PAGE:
This is one of my Mom's favorite pies and it's a 2 crust pie, so if you like flakey crust then this pie is for you.
Mom makes her pie crust from scratch, but if you like, you can use premade flour dough crust from your local grocery store -- if they stock any.
As for the cherry pie filling, it's from a can that you can get from Dollar Tree of 99c only Stores. Dang, this recipe is cheap! Mom uses one 20 ounce can of cherry pie filling, but it's easy and cheap enough to add another can for an extra juicy pie filling. I've also seen 15-ounce cans, so then you will need 2 cans of cherry pie filling.
Click on any photo to see larger.
You will learn how Mom creates a lattice-style top crust, and it's easy to do really. You will have a bit of dusty flour to clean up, but the extra pie crust work is worth it.
Nothing beats Mom's Homemade Cherry Pie. And it's so good even a bunch of my Cajun family show up. Just hang out to the end of the video to see how quick a Cherry Pie vanishes!
Mom's Homemade Cherry Pie Recipe - Video
Play it here, the video runs 9 minutes 50 seconds.
My YouTube video link for viewing or embedding, just click here.
- 1 can Cherry Pie Filling - 20-ounce can. Okay to add more filling with another can - hey, why not, it's cheap enough.
- 9-inch Pie Pan - glass or metal pan.
- 2 cups Flour - for 2 pie crusts. Mom uses all-purpose flour.
- 1 teaspoon of Salt
- 1 cup Shortening - okay to substitute shortening with real butter, or even margarine.
- 6 tablespoons Ice Water - just regular water with ice cubes to keep it cold.
- Extra Flour - have it on hand as you will sprinkle flour on a rolling pin and rolling surface, so the dough doesn't stick to everything. Adding extra flour is fine as it will absorb into the pie crust as you work with it.
- 2-4 tablespoons Milk - brush on top of assembled pie crust.
- 1 tablespoon Sugar - sprinkle on top of the pie after it is assembled. Mix and sugar will make a light glaze on the pie as it bakes.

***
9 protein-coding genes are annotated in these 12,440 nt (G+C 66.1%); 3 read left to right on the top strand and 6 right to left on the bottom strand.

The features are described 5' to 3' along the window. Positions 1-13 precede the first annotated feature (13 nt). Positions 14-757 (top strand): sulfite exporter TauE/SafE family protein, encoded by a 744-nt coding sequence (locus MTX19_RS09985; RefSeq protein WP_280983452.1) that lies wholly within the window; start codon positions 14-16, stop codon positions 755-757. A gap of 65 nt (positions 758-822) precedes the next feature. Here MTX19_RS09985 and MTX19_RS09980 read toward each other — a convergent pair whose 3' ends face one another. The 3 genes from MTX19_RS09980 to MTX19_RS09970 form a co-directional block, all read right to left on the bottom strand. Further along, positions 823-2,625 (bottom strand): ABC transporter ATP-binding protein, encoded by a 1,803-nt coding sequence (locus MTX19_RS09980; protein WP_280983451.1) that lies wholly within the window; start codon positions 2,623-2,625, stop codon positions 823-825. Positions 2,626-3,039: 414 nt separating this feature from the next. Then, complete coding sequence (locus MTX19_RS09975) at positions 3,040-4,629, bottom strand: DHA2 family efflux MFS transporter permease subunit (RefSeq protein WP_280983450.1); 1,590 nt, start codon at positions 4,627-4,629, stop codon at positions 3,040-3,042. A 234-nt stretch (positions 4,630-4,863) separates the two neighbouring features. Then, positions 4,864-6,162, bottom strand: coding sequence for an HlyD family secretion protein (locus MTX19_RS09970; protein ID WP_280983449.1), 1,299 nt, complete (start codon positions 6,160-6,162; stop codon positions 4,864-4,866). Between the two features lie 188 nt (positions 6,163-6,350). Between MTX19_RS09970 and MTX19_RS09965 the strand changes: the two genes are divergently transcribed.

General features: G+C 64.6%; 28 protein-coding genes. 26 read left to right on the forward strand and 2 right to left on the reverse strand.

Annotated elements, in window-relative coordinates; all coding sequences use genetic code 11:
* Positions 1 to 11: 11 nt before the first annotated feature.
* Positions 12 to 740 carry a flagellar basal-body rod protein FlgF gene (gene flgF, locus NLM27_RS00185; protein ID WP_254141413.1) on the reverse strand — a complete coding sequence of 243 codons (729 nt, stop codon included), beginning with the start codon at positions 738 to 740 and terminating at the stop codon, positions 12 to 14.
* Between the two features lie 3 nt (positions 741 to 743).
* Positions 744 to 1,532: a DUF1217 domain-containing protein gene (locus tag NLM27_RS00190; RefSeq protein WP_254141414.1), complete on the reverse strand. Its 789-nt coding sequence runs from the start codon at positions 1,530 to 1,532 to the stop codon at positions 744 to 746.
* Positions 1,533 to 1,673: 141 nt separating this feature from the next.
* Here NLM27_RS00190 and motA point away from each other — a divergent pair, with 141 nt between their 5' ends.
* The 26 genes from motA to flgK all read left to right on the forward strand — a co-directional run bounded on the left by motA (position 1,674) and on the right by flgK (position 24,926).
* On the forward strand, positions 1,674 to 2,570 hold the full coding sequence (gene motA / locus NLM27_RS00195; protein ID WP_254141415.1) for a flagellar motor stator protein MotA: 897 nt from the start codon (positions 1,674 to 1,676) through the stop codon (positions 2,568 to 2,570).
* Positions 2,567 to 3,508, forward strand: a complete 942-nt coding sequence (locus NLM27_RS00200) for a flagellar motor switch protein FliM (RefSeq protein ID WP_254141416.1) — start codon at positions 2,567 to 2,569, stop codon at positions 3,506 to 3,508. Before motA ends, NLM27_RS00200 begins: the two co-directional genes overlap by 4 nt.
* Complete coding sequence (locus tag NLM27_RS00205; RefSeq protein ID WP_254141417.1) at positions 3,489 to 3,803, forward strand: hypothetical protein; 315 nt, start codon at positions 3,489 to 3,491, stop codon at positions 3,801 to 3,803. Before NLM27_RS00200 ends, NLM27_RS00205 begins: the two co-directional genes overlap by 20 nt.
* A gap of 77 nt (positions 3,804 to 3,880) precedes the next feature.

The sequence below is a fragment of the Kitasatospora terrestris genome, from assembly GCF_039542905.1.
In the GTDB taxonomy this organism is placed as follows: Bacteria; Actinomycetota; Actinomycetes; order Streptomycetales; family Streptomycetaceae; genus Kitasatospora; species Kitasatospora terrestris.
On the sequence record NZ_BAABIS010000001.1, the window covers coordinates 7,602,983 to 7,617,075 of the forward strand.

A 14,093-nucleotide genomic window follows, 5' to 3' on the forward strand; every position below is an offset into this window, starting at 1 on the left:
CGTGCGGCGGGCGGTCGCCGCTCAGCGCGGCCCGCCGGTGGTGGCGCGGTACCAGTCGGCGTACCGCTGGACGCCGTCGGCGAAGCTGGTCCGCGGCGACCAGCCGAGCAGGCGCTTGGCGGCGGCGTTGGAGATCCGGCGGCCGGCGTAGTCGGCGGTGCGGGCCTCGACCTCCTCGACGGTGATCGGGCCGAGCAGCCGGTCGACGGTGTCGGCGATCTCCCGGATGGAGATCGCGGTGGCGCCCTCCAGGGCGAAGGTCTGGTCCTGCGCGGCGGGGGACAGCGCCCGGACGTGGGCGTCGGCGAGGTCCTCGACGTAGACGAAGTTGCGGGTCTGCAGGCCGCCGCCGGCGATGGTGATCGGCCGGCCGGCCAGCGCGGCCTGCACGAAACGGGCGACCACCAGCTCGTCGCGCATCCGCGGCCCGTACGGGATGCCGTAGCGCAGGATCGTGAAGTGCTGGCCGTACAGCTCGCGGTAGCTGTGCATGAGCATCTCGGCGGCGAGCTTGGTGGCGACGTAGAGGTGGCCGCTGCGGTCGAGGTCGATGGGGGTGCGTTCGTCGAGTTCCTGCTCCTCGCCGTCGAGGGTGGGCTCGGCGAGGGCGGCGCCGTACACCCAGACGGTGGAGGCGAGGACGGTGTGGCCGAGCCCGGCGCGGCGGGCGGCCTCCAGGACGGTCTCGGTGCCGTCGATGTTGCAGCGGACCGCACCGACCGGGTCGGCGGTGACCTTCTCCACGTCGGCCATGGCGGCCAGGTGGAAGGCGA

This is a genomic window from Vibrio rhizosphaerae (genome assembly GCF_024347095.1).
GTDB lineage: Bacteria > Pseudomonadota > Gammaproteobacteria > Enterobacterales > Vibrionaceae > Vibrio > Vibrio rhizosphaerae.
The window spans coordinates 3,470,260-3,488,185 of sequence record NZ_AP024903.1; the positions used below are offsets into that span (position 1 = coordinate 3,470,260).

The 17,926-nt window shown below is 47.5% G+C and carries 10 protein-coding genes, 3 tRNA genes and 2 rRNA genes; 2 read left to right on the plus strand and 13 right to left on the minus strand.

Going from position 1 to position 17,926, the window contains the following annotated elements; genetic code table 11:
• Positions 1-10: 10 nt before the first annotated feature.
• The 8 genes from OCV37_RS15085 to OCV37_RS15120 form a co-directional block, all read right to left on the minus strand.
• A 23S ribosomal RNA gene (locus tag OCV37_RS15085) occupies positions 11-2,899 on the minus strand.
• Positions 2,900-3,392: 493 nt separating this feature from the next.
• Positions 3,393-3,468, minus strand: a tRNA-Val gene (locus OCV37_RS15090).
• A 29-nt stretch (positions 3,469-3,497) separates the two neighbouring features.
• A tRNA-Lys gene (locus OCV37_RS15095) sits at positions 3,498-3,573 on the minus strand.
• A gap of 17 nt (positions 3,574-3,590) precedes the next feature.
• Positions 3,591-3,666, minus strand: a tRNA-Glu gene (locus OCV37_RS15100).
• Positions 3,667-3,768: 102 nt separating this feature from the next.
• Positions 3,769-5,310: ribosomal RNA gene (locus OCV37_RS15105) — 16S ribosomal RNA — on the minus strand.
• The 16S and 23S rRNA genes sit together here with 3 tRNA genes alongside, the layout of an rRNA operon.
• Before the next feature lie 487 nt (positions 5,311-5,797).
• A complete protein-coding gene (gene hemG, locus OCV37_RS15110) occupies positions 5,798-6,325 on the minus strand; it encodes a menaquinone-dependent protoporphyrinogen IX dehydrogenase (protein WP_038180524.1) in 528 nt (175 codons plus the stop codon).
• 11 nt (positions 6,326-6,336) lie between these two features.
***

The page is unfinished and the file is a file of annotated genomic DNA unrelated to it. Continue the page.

For the cherry pie filling, all you do is open the can!
The pie crust starts with 2 cups of flour in a large bowl.
Scoop in the shortening, butter or margarine -- or a combination of. Mom uses shortening only.
If you use margarine or butter make sure they are cold. Mom doesn't refrigerate her shortening, because room temperature shortening is still semi-solid. Butter or margarine will be too mushy at room temperature.
Mix shortening into flour and break apart large clumps. You want small pea-size flour balls or crumbs. This will take a few minutes of mixing and chopping to get there. Mom used a pasty cutter, but you can use a large fork to mix flour and shortening.
Now you will press and form a pie crust dough ball by adding 6 tablespoons of icy water. Mix in a couple tablespoons at a time then press dough together. Okay to sprinkle on a little dusty flour to make handling easy.
Once the water is added and the dough is mixed well you should have enough dough to form 2 balls. Divide the dough in half and form the 2 balls to use as a bottom and top crust.
Now dust your flat working surface with flour and add one dough ball. Also, add flour to your rolling pin, so the pie crust doesn't stick and split apart as you work with the dough.
Make a 9-inch round of pie crust to fit a 9-inch pie pan. Once you start rolling out the dough it warms up and becomes softer to handle - after a couple of minutes, you can even press out the dough with your fingers, to cover the pie pan.